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A lot of people expect to have perfect paint when they do this the first time. That's like watching a bunch of videos of Sammy Sosa hitting home runs and then thinking that you can now play in the major leagues. It takes practice to get good and develop an effective technique. I know that from experience.

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A lot of people expect to have perfect paint when they do this the first time. That's like watching a bunch of videos of Sammy Sosa hitting home runs and then thinking that you can now play in the major leagues. It takes practice to get good and develop an effective technique. I know that from experience.

 

You got that wright brother AJ, don't forget you don't want your DD 100% maybe around 80%. That wright there will look better than a lot of vehicles out there.:2thumbs:

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A lot of people expect to have perfect paint when they do this the first time. That's like watching a bunch of videos of Sammy Sosa hitting home runs and then thinking that you can now play in the major leagues. It takes practice to get good and develop an effective technique. I know that from experience.

 

I've been at it now with the PC for 5 months trying to teach myself and my truck is just about perfect.... A few spots I can't seem to get but I know one of them is too deep.

 

However, I can do a vehicle much faster now than when I first started out. I've learned a good amount of pressure is needed and to keep going over the same spot with that SHR until they are gone!

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... I've learned a good amount of pressure is needed and to keep going over the same spot with that SHR until they are gone!

 

That's the way Adam does it. I do it totally opposite. Does that make either way wrong? Not at all. It makes either way different, which is true with machine polishing. There are different techniques that you can use in order to achieve positive results. The mistake that novices make is mixing up the techniques. You have got to pick a technique and stay true to it in order to master it.

Edited by Junkman2008
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AJ at the last NJ clinic told everyone that if you watch Adam detail a car and you watch him, you will see that the two styles are very different. Adams does his detailing for money so he needs to get the best results quick. AJ on the other hand lets the :pc: do all the work. Adam uses a lot of pressure while AJ doesn't.

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AJ at the last NJ clinic told everyone that if you watch Adam detail a car and you watch him, you will see that the two styles are very different. Adams does his detailing for money so he needs to get the best results quick. AJ on the other hand lets the :pc: do all the work. Adam uses a lot of pressure while AJ doesn't.

 

Exactly. For Adam, time is money. For me, time is nothing more than time. Adam also works at a speed of 6 with all that pressure. I work at no faster than a speed of 5, with 9-14lbs of pressure. I am NOT going to work hard, not for anyone. That's why I let the polisher do all the work. Two totally different techniques achieving the same result. You can't mix the two, you do one or the other.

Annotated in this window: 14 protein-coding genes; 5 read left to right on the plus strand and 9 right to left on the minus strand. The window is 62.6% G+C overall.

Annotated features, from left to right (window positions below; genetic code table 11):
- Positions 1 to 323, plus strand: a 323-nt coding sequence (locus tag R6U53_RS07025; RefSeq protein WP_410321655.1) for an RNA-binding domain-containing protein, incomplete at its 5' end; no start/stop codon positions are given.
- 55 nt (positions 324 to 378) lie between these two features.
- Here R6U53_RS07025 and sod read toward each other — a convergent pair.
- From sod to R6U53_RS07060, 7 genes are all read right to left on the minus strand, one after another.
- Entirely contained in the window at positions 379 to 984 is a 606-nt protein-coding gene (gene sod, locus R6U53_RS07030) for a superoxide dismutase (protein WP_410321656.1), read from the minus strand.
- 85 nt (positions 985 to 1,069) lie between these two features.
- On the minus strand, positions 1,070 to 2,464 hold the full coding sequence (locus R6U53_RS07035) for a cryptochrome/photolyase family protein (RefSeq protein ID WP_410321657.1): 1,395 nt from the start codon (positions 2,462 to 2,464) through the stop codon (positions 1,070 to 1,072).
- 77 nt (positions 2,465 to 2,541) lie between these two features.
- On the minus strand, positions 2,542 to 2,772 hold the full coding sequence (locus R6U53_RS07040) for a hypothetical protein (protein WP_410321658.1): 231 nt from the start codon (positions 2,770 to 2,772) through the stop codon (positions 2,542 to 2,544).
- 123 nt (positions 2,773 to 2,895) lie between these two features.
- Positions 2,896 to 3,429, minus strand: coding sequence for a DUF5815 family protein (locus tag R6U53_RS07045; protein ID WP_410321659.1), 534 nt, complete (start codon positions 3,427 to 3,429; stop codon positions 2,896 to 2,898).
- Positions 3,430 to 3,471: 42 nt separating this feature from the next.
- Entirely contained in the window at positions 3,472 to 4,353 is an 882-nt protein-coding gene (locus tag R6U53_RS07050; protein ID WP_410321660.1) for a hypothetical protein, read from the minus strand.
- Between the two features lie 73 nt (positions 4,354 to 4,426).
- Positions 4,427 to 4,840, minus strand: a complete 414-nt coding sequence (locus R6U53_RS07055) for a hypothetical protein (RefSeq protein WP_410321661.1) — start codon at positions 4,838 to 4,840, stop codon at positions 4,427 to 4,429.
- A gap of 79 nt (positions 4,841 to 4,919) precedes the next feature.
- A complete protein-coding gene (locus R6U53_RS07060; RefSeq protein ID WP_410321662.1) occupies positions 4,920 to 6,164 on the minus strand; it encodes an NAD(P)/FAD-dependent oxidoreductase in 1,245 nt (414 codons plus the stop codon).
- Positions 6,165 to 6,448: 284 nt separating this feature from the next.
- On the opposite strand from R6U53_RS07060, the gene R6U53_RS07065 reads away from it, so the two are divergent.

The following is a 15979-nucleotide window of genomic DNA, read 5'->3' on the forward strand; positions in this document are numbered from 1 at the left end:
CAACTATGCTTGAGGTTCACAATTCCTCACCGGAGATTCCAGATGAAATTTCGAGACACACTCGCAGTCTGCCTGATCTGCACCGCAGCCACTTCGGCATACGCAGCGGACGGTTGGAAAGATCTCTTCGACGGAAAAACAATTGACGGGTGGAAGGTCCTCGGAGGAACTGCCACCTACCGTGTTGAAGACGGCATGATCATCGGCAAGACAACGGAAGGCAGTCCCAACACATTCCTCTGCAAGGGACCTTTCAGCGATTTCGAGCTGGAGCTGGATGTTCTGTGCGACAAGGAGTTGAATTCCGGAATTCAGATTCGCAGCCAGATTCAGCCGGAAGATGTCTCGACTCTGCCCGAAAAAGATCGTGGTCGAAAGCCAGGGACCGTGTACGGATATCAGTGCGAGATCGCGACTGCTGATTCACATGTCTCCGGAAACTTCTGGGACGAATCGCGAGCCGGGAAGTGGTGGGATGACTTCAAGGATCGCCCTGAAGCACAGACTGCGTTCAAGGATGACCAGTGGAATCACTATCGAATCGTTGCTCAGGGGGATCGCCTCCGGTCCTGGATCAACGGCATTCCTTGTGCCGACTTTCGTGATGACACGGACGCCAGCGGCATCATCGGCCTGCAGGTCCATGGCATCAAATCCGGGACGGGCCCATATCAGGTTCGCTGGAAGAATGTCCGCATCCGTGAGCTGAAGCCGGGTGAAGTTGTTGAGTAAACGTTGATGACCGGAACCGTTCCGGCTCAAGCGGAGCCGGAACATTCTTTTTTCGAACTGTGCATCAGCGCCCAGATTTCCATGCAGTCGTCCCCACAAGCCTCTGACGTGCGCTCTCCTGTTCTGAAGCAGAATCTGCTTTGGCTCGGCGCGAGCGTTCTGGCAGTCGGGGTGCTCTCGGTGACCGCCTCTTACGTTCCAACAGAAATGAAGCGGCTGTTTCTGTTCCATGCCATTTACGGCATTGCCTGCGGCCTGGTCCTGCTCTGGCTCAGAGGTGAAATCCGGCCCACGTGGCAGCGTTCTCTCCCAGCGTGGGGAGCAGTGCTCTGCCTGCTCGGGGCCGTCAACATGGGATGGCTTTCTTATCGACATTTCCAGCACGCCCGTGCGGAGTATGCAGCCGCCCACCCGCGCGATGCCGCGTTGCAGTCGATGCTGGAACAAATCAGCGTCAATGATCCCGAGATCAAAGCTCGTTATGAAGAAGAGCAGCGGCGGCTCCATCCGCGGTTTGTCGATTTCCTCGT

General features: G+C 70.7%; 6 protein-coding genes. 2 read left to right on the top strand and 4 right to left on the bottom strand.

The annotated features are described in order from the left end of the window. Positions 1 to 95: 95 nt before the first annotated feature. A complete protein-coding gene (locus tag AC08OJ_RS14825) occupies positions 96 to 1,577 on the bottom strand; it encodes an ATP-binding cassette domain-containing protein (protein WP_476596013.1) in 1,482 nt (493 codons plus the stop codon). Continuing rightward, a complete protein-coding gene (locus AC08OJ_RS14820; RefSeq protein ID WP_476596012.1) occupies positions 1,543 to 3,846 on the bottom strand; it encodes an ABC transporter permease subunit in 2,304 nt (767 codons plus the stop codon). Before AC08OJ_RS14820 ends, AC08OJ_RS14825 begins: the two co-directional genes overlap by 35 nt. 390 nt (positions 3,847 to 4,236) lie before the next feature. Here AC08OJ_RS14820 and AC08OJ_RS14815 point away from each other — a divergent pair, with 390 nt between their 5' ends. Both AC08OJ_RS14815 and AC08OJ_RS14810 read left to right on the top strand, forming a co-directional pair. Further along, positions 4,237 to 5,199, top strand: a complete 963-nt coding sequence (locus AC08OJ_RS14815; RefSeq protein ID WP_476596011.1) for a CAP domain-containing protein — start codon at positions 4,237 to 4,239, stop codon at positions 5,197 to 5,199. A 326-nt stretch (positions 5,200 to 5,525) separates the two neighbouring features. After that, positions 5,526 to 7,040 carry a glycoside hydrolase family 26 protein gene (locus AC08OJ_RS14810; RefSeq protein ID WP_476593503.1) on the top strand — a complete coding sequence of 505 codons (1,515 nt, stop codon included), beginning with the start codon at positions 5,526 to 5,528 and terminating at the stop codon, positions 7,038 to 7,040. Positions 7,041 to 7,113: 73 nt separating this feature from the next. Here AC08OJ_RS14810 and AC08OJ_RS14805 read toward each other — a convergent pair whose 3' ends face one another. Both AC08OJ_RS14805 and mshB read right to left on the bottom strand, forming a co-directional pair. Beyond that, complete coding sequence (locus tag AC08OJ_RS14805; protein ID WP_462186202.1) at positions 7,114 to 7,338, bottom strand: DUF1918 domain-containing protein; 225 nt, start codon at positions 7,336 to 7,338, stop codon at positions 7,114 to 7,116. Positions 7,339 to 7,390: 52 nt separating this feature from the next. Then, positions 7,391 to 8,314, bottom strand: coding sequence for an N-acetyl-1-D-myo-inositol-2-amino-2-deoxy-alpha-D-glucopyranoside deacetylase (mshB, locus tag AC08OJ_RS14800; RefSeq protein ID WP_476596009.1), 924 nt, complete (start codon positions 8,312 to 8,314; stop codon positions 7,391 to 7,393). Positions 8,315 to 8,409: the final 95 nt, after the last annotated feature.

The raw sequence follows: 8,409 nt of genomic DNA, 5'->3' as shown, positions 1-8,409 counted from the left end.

That's why I like to see a video of a person who is having issues. I can tell right away if they have paid attention while watching my videos if they say they are using my technique.

Edited by Junkman2008
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Thanks. I haven't really seen how Adam does things. The videos of him are pretty short and it's hard to tell how much pressure he's using, and I didn't realize he worked at speed 6.

 

Trial and Error my friend... that's how I learn with anything!

 

Do you know how many computers I screwed up before I got to where I am now? Like I said I spent 2-3 days every week over the past 5-6 months teaching myself the best way to do this.... Search my posts, I ask tons of questions.

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It's true, Junkman and I use very different methods to achieve results. My technique has always been based on accomplishing maximum results in the fewest possible steps. When I was detailing cars from 1980 - 2003, I studied the process, and worked at eliminating steps, combining polishes, etc.

 

My goal was then: detail as many vehicles in a day a possible, achieving excellence on every single one. (I did the majority of my detailing on black limos in Orange County, CA.)

 

My goal now, to provide our customers the videos, products, and tools to accomplish fantastic results, in as few steps as possible. I still think that a detail shouldn't take more than a day, especially since I have a family!

 

Junkman's process is what I consider, "therapy." If you are working through some issues in life, and need a diversion, his method is for you!

 

People have reported here on the forum, that they have taken a week or more, to get their car dialed using Junkman's process. I don't have that much time to dedicate to detailing. The key: the results we achieve, respectively, are excellent.

 

Another key element to consider when watching videos, The Junkman has more personality in his fingernail than I have in my entire existence!

 

Plus, new responsibilities makes my Saturday disappearance to the garage a trend of the past!:banana: